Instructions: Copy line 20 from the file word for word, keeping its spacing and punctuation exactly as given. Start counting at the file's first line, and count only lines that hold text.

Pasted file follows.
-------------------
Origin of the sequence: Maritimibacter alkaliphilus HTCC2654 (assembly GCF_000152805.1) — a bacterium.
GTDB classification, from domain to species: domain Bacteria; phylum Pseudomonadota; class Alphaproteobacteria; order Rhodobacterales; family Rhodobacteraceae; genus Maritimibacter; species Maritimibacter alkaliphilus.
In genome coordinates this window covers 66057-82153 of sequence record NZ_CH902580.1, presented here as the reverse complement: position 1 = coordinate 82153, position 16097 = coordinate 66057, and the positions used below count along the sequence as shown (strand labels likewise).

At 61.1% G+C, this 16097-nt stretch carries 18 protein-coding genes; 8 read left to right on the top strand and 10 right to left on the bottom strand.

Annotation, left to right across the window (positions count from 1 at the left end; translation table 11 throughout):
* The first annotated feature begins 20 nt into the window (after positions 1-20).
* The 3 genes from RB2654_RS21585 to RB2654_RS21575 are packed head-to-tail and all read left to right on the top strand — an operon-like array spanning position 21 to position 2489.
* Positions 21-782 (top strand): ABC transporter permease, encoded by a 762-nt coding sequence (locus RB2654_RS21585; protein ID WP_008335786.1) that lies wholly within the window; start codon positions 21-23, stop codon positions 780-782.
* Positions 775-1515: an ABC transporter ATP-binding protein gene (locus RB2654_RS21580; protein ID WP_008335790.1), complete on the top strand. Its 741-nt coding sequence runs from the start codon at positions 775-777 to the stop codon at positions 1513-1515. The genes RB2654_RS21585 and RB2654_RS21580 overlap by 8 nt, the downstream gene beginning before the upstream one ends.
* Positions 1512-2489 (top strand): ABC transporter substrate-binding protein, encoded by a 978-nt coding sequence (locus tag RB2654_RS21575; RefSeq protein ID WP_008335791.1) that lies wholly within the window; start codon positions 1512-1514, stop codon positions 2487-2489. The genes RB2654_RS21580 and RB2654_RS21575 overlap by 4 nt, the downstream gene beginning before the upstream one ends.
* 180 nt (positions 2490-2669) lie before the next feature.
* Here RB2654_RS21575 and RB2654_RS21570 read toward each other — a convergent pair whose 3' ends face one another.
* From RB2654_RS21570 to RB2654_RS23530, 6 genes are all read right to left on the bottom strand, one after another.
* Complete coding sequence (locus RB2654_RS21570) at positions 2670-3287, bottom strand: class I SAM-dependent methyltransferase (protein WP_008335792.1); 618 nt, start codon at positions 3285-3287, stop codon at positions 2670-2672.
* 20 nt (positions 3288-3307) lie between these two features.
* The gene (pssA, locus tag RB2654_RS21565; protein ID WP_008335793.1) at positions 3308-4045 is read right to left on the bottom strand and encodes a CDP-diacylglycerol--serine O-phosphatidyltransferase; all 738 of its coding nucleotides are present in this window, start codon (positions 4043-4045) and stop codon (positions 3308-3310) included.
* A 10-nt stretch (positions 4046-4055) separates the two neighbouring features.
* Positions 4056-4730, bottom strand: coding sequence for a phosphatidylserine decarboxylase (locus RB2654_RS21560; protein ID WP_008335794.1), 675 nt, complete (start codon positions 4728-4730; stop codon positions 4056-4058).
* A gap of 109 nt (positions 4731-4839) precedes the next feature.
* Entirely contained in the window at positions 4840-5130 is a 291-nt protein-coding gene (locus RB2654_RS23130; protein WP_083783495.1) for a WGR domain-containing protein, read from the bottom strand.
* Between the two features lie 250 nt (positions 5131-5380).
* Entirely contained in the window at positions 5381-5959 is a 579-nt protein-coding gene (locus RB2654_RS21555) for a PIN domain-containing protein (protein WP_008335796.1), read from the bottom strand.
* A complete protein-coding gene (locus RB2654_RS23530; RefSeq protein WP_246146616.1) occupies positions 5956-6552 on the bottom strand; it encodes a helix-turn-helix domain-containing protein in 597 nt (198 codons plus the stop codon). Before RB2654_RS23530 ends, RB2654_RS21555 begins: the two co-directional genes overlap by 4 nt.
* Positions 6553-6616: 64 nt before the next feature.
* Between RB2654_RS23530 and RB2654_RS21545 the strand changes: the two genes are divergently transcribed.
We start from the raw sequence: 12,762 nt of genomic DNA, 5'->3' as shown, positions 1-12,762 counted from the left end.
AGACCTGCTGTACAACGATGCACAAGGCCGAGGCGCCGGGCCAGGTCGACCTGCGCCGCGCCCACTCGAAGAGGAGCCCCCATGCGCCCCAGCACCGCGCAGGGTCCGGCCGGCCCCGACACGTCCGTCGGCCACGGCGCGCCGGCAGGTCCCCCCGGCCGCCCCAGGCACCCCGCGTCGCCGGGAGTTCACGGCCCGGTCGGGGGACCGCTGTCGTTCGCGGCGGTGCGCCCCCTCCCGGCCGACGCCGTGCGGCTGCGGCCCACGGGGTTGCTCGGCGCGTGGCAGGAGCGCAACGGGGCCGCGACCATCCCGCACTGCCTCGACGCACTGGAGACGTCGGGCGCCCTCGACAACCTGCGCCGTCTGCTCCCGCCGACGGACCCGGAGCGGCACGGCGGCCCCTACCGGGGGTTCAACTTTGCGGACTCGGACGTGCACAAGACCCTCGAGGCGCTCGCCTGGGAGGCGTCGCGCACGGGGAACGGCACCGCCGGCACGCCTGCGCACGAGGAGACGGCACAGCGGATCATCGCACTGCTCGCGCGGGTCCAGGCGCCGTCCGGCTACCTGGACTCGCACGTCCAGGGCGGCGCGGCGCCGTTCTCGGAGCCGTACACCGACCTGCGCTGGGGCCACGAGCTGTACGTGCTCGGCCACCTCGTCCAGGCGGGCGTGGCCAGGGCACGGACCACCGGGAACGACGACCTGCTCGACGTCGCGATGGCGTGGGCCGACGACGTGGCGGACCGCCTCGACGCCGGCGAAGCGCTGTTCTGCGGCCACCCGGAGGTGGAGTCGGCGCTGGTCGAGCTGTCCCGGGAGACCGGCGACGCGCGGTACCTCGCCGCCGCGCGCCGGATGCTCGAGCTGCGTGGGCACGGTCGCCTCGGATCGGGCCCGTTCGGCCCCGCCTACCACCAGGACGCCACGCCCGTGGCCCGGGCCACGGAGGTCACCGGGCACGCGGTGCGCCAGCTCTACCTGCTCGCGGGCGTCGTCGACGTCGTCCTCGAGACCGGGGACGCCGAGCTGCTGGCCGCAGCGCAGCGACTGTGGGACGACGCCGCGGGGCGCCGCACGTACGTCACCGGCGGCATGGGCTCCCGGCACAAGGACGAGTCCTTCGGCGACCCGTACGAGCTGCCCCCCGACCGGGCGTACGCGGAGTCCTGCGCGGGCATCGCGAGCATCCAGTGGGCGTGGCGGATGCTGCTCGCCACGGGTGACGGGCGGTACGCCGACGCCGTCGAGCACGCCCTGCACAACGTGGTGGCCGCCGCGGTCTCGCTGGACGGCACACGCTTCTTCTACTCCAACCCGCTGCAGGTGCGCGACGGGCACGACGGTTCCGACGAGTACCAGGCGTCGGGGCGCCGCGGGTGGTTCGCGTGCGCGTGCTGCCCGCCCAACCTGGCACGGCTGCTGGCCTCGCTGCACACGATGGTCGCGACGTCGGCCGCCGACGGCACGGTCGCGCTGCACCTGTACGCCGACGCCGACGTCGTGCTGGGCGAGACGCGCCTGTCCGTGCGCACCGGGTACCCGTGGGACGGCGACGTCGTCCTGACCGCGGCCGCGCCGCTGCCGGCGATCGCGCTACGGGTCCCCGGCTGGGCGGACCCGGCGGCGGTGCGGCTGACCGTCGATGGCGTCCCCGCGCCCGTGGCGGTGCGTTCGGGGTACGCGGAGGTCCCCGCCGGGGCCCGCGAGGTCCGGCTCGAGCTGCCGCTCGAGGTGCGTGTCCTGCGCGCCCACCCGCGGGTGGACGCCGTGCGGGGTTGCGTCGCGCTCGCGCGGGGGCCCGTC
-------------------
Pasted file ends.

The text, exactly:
* Entirely contained in the window at positions 4840-5130 is a 291-nt protein-coding gene (locus RB2654_RS23130; protein WP_083783495.1) for a WGR domain-containing protein, read from the bottom strand.